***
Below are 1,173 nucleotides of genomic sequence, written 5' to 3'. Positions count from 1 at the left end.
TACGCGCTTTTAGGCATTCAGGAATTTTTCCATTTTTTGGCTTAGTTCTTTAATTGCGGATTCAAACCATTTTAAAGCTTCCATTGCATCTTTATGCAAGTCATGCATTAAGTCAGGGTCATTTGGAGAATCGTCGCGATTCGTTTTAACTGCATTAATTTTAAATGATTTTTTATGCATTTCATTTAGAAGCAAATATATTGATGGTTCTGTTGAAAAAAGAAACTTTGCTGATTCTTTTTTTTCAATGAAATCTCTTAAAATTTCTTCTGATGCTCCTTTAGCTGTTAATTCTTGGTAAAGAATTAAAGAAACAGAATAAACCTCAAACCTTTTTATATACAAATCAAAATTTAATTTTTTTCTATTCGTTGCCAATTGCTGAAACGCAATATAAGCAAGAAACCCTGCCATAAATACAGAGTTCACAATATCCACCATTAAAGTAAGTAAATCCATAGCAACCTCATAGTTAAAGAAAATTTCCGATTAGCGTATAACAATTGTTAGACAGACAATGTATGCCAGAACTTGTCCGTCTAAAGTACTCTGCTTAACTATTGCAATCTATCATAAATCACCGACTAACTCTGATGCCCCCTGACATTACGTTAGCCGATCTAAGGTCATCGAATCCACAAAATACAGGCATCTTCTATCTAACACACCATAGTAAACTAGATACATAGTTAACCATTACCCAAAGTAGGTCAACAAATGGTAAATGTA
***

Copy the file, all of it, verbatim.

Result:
Below are 1,173 nucleotides of genomic sequence, written 5' to 3'. Positions count from 1 at the left end.
TACGCGCTTTTAGGCATTCAGGAATTTTTCCATTTTTTGGCTTAGTTCTTTAATTGCGGATTCAAACCATTTTAAAGCTTCCATTGCATCTTTATGCAAGTCATGCATTAAGTCAGGGTCATTTGGAGAATCGTCGCGATTCGTTTTAACTGCATTAATTTTAAATGATTTTTTATGCATTTCATTTAGAAGCAAATATATTGATGGTTCTGTTGAAAAAAGAAACTTTGCTGATTCTTTTTTTTCAATGAAATCTCTTAAAATTTCTTCTGATGCTCCTTTAGCTGTTAATTCTTGGTAAAGAATTAAAGAAACAGAATAAACCTCAAACCTTTTTATATACAAATCAAAATTTAATTTTTTTCTATTCGTTGCCAATTGCTGAAACGCAATATAAGCAAGAAACCCTGCCATAAATACAGAGTTCACAATATCCACCATTAAAGTAAGTAAATCCATAGCAACCTCATAGTTAAAGAAAATTTCCGATTAGCGTATAACAATTGTTAGACAGACAATGTATGCCAGAACTTGTCCGTCTAAAGTACTCTGCTTAACTATTGCAATCTATCATAAATCACCGACTAACTCTGATGCCCCCTGACATTACGTTAGCCGATCTAAGGTCATCGAATCCACAAAATACAGGCATCTTCTATCTAACACACCATAGTAAACTAGATACATAGTTAACCATTACCCAAAGTAGGTCAACAAATGGTAAATGTA